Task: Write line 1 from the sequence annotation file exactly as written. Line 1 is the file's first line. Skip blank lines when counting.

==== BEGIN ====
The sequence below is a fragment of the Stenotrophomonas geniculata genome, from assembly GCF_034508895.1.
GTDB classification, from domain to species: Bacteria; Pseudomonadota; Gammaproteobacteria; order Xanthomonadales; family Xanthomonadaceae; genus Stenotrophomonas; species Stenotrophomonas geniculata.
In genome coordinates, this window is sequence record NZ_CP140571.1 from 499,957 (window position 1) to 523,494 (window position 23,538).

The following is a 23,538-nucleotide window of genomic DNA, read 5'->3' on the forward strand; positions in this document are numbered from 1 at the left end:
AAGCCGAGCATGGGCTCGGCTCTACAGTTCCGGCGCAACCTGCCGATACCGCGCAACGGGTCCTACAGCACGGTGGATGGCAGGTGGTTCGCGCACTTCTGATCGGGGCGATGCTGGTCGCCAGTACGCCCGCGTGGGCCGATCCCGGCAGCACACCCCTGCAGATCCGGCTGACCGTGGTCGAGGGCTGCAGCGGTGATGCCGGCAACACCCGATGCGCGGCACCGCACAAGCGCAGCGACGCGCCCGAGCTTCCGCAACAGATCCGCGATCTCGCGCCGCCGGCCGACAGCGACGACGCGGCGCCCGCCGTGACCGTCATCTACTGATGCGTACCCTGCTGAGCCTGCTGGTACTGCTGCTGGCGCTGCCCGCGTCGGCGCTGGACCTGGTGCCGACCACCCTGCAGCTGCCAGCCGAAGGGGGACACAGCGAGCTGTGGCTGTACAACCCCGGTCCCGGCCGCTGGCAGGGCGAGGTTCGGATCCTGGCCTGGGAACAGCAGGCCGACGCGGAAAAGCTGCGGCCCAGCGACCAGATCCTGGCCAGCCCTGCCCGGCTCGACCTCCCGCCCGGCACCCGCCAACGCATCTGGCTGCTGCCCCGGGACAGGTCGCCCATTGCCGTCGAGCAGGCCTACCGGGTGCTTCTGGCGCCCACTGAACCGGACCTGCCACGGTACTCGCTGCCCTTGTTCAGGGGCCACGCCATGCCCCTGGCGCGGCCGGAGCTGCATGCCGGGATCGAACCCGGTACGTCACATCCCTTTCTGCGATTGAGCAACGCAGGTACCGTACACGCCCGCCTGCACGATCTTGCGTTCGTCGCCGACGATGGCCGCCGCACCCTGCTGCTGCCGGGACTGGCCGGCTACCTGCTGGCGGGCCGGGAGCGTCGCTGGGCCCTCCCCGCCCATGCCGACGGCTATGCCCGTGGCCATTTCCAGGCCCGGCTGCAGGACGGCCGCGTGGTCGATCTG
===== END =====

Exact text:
The sequence below is a fragment of the Stenotrophomonas geniculata genome, from assembly GCF_034508895.1.